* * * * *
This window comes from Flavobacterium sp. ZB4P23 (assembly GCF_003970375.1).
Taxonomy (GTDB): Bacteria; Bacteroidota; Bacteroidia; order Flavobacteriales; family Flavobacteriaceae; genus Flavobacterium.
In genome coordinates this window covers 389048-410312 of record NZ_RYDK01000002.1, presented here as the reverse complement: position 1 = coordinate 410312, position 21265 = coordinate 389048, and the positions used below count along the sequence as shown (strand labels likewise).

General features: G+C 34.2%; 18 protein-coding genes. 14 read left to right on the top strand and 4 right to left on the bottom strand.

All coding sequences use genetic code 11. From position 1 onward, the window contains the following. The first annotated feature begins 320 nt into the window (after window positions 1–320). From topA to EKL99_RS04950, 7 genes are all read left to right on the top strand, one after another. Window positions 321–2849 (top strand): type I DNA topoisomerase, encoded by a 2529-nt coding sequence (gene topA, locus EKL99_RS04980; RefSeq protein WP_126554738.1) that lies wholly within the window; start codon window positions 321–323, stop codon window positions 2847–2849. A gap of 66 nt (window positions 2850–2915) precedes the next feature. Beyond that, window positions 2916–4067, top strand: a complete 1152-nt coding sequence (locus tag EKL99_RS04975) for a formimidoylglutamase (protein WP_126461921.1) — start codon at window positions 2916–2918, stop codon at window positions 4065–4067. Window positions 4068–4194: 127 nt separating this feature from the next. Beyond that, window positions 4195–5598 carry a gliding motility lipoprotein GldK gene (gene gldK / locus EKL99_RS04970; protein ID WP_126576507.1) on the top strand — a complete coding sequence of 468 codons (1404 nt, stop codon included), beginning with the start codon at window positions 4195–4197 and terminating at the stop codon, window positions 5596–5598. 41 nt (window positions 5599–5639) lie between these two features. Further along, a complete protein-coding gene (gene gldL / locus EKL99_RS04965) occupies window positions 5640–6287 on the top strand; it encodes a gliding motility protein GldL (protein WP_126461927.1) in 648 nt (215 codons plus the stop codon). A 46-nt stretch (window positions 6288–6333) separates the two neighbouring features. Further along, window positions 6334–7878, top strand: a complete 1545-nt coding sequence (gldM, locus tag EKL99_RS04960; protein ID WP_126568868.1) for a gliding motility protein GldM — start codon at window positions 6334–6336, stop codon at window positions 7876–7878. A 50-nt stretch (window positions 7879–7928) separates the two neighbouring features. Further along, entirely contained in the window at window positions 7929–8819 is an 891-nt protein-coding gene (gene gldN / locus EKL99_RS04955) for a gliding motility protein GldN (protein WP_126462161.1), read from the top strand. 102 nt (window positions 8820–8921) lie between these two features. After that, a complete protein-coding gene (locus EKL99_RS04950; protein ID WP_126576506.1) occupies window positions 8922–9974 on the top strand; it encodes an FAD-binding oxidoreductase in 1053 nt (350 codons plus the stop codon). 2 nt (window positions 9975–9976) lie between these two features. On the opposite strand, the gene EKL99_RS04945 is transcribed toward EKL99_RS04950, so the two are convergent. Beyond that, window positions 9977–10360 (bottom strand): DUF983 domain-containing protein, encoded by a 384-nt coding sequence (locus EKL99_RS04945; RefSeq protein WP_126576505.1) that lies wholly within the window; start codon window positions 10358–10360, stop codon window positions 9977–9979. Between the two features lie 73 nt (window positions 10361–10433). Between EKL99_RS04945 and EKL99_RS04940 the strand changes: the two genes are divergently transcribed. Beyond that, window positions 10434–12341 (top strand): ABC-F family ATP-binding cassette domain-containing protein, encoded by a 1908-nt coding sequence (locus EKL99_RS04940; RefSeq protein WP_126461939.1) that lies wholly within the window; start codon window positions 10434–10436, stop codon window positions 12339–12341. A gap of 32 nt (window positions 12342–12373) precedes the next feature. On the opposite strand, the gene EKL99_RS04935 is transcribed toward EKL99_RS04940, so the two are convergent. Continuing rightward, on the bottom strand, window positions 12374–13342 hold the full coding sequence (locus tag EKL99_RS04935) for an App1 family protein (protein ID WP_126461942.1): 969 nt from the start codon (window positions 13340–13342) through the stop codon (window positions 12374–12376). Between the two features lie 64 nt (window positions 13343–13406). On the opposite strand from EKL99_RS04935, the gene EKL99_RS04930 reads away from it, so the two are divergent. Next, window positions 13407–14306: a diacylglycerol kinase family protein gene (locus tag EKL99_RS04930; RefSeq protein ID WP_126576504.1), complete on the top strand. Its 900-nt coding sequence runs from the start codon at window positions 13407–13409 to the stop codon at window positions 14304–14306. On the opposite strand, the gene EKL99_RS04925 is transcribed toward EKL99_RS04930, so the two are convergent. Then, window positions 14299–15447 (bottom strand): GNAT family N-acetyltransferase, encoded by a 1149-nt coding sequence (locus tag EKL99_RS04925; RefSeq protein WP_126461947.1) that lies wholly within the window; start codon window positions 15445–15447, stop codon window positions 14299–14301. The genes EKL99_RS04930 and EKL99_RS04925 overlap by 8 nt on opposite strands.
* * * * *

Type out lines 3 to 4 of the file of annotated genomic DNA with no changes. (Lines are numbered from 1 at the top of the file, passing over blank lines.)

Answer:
In genome coordinates this window covers 389048-410312 of record NZ_RYDK01000002.1, presented here as the reverse complement: position 1 = coordinate 410312, position 21265 = coordinate 389048, and the positions used below count along the sequence as shown (strand labels likewise).

General features: G+C 34.2%; 18 protein-coding genes. 14 read left to right on the top strand and 4 right to left on the bottom strand.